The last leg of our trip took us thorough familiar territory in northern Colorado (a favorite vacation spot for our family) to visit some friends and then back home to Kansas.

As I finished scanning these slides, I felt as if I’d been on that wonderful vacation all over again. I’m glad my dad took so many pictures of that and other family vacations. It allows me to not only relive the good times we shared, but take a vacation without ever leaving the house!

How do you take a mental vacation? What is your most memorable vacation?

Photos taken by Kenneth and Velma Kipp

brenda kipp_1
7/28/2009 9:01:22 AM

I'll hook you up with my travel agent, Taylor. HA!

taylor miller
7/28/2009 8:59:07 AM

Yay! Sounds like you had a good time. Gosh, I don't know where I'd go mentally to relax ... good thing to think about, though!

brenda kipp_1
7/21/2009 1:45:46 PM

You're right, Maryellen, a trip down memory lane is so fun! The only thing is that it makes me feel old when I look at what I wore back then -- and how much weight I've gained!:( On the other hand, it makes me feel young when I can remember it as if it just happened this summer! Glad you enjoyed the journey.

7/21/2009 1:21:49 PM

Thanks for letting us join in on your family road trip through this blog entry Brenda! It is wonderful to be a time traveler, isnt it? I always find it amazing how just one picture can erase years to bring us back to the exact moment in time when we heard the click of the camera and felt the flash in our eyes.

brenda kipp_1
7/17/2009 11:31:21 AM

Thanks for your comment, Dave. My mother was an avid letter writer, too. She stopped writing letters a few years ago, but still has beautiful penmanship at age 90. Like your mother, she would practically write her life history in the letters. I threw away the letters she wrote to me in college, which I regret, but I still have the ones she sent to me while I was in Alaska. Mom has saved letters and cards sent to her and I look forward to going through them one day. I've had a German pen pal for over 30 years. I've saved all her letters. We now correspond by email. My brother inherited my dad's love for photography. He lives in Colorado and his favorite subject is Rocky Mt. Nat'l Park. I'm interested in photography, too, but don't get a chance to dabble in it as much as I would like. Letters and pictures from days gone by are treasures -- a constant reminder of cherished memories.

nebraska dave
7/17/2009 1:31:18 AM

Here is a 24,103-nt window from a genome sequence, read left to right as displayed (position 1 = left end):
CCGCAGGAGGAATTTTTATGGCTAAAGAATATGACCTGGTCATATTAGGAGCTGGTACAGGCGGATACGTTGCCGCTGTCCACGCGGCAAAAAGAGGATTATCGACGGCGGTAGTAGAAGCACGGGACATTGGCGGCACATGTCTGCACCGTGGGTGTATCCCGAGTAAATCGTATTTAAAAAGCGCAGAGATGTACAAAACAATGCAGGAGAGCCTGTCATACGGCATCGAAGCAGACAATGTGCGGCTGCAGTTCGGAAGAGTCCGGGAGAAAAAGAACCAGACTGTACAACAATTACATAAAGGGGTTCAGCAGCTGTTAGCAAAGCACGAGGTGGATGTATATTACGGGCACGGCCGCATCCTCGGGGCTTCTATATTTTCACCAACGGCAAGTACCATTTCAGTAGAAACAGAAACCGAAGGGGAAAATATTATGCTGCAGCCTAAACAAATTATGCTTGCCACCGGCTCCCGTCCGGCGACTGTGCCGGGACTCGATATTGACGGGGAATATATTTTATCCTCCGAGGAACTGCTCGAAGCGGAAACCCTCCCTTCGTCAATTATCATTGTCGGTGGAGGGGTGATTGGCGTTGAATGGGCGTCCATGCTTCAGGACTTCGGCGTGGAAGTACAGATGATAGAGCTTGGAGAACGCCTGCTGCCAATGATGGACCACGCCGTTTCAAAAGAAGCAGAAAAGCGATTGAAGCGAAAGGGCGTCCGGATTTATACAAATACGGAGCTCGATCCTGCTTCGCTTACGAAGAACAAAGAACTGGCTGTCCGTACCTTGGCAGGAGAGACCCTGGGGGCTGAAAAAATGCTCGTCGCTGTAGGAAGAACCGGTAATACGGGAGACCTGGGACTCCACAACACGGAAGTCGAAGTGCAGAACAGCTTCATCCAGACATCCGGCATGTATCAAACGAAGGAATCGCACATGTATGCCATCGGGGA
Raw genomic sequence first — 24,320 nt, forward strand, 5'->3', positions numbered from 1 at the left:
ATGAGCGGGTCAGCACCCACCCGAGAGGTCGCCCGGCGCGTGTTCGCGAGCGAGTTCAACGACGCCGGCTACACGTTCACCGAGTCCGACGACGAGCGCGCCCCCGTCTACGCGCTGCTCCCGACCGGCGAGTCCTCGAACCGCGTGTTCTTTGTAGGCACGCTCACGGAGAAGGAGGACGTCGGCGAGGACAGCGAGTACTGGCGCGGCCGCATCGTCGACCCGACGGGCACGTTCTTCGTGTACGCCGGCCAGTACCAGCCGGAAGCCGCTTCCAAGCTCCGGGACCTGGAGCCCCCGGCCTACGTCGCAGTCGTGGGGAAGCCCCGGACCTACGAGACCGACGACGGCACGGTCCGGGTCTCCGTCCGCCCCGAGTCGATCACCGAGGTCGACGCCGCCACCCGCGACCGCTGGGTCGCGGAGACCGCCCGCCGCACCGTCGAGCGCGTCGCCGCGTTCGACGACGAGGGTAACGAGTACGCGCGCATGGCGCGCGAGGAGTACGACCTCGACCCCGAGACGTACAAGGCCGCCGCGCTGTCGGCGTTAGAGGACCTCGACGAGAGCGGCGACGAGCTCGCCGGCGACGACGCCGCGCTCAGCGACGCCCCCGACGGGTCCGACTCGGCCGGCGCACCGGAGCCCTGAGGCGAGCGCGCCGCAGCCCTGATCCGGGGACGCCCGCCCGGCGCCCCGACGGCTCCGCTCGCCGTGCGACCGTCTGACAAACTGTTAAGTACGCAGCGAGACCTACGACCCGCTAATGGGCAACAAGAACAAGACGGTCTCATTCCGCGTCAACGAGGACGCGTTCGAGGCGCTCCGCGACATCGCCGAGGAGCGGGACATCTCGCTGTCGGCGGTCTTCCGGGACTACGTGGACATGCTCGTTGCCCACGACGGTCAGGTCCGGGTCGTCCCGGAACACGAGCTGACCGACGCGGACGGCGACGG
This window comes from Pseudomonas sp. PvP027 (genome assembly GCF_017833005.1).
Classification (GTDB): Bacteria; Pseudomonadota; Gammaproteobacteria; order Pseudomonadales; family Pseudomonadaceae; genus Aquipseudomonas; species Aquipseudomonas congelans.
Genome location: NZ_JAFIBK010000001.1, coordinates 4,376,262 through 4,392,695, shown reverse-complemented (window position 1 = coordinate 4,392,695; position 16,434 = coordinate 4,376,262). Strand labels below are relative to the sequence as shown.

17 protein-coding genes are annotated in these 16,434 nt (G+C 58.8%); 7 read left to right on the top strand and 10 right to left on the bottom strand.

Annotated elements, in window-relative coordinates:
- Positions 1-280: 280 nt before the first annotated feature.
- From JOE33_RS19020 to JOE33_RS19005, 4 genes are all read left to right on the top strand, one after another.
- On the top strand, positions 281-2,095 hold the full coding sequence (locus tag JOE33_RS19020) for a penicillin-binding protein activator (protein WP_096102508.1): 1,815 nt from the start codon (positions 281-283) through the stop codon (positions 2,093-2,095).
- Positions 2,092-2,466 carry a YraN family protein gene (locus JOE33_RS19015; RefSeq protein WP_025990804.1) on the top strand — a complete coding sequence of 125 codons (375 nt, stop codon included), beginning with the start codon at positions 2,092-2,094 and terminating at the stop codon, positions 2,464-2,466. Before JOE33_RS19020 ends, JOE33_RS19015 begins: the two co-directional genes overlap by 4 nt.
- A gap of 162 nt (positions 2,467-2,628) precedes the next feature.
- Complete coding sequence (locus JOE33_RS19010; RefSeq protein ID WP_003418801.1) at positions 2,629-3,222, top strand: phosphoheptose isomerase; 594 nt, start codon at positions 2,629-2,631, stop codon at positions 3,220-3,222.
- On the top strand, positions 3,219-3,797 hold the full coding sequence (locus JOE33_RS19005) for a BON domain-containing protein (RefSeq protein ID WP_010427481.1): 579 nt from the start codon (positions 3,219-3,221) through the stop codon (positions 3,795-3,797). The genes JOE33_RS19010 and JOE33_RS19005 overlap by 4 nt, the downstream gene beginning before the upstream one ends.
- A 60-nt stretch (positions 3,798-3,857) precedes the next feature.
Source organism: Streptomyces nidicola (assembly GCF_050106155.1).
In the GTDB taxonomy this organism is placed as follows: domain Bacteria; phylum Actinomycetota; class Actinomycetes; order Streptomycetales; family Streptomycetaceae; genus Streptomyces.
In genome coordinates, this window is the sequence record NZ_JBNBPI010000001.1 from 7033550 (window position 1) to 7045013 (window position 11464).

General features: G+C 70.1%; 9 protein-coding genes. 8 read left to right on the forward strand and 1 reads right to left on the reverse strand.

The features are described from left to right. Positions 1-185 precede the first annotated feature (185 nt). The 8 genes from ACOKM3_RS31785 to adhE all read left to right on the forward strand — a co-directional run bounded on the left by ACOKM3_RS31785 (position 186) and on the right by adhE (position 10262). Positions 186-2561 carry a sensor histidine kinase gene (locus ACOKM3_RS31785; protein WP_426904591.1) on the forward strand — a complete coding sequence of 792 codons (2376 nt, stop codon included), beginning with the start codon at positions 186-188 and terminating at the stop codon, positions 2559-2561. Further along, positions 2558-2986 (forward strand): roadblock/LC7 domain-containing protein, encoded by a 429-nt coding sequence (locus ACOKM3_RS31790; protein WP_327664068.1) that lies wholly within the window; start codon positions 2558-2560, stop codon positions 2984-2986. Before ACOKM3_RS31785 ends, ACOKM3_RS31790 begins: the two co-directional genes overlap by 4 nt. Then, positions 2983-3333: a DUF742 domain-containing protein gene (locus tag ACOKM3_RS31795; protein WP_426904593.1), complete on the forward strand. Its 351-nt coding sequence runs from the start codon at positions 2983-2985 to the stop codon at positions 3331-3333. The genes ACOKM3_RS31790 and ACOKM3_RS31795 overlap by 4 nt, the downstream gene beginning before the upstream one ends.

Brenda, my mother like your Dad was an avid amateur photographer. Every where she went a camera was with her. My first memory of her picture taking was with a Kodak with the big flash bulbs and a crank on the side to roll the film. Over the course of her 68 years she took literally thousands of pictures. I can remember having to sit through the hours of the showing of carousel after carousel of slides just back from the developer. A photo album for every year from the time of her first camera until her death now resides in my sister’s house. The last time I visited my sister I pulled down a couple albums and glanced through the pages. It was time travel to the past through those pages. What brought winces and irritation 50 years ago by having to pose for Mom’s pictures now brought smiles as memories flooded back to mind. These albums are literally a picture journal of our family. It’s quite an heirloom treasure. Mom would have loved this new digital camera era we are experiencing today. In addition to pictures, Mom was an avid letter writer. She had pen pals from the age of 16 up to the day she died and hand wrote upward of 20 to 25 a month. A letter from Mom was not just a few words scribbled on one side of the paper. She would literally write a three page letter written on both sides and many times up and down the margins. Those letters were her life journal. She kept almost every letter she had received for decades all sorted and filed away in boxes. Unfortunately, they were all thrown away before I really knew what a treasure we had. Thousands of letters that dated back into the fifties and sixties told about ordinary life from all over the world. I did end up keeping a few letters that I had written to her when I was 12. The age of technology has both revived the use of writing and provided ever more reasons for its spiritual solace. Emails are letters, after all, more lasting than phone calls, even if many of them r 2 cursory 4 u. ~